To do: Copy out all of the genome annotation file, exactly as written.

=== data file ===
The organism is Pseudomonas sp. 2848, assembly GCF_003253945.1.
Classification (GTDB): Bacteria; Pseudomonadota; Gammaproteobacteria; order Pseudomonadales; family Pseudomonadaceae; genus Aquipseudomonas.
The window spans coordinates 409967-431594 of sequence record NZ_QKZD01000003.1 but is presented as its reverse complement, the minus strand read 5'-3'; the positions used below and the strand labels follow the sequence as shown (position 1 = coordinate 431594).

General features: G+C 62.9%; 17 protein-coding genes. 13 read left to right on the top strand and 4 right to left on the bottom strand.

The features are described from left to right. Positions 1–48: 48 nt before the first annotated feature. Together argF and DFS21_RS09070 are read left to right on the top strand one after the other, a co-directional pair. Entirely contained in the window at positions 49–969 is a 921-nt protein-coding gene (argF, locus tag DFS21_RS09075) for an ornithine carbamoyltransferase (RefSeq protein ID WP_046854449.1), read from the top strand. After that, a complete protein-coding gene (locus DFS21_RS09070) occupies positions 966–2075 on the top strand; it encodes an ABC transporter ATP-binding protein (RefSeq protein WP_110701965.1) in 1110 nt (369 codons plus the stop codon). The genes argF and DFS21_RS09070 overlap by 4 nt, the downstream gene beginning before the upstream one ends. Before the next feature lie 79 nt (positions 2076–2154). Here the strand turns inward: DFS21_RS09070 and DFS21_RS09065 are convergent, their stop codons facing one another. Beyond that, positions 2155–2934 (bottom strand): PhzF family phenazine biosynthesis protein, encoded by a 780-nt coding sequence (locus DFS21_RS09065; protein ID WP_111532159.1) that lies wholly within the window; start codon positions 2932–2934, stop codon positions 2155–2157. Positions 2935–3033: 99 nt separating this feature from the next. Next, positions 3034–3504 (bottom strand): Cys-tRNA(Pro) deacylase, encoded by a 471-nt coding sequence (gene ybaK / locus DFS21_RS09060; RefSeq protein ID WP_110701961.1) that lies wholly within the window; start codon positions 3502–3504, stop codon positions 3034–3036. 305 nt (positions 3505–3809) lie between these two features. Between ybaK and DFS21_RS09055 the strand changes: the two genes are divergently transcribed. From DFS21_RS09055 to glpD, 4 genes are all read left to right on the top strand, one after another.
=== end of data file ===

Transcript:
The organism is Pseudomonas sp. 2848, assembly GCF_003253945.1.
Classification (GTDB): Bacteria; Pseudomonadota; Gammaproteobacteria; order Pseudomonadales; family Pseudomonadaceae; genus Aquipseudomonas.
The window spans coordinates 409967-431594 of sequence record NZ_QKZD01000003.1 but is presented as its reverse complement, the minus strand read 5'-3'; the positions used below and the strand labels follow the sequence as shown (position 1 = coordinate 431594).

General features: G+C 62.9%; 17 protein-coding genes. 13 read left to right on the top strand and 4 right to left on the bottom strand.

The features are described from left to right. Positions 1–48: 48 nt before the first annotated feature. Together argF and DFS21_RS09070 are read left to right on the top strand one after the other, a co-directional pair. Entirely contained in the window at positions 49–969 is a 921-nt protein-coding gene (argF, locus tag DFS21_RS09075) for an ornithine carbamoyltransferase (RefSeq protein ID WP_046854449.1), read from the top strand. After that, a complete protein-coding gene (locus DFS21_RS09070) occupies positions 966–2075 on the top strand; it encodes an ABC transporter ATP-binding protein (RefSeq protein WP_110701965.1) in 1110 nt (369 codons plus the stop codon). The genes argF and DFS21_RS09070 overlap by 4 nt, the downstream gene beginning before the upstream one ends. Before the next feature lie 79 nt (positions 2076–2154). Here the strand turns inward: DFS21_RS09070 and DFS21_RS09065 are convergent, their stop codons facing one another. Beyond that, positions 2155–2934 (bottom strand): PhzF family phenazine biosynthesis protein, encoded by a 780-nt coding sequence (locus DFS21_RS09065; protein ID WP_111532159.1) that lies wholly within the window; start codon positions 2932–2934, stop codon positions 2155–2157. Positions 2935–3033: 99 nt separating this feature from the next. Next, positions 3034–3504 (bottom strand): Cys-tRNA(Pro) deacylase, encoded by a 471-nt coding sequence (gene ybaK / locus DFS21_RS09060; RefSeq protein ID WP_110701961.1) that lies wholly within the window; start codon positions 3502–3504, stop codon positions 3034–3036. 305 nt (positions 3505–3809) lie between these two features. Between ybaK and DFS21_RS09055 the strand changes: the two genes are divergently transcribed. From DFS21_RS09055 to glpD, 4 genes are all read left to right on the top strand, one after another.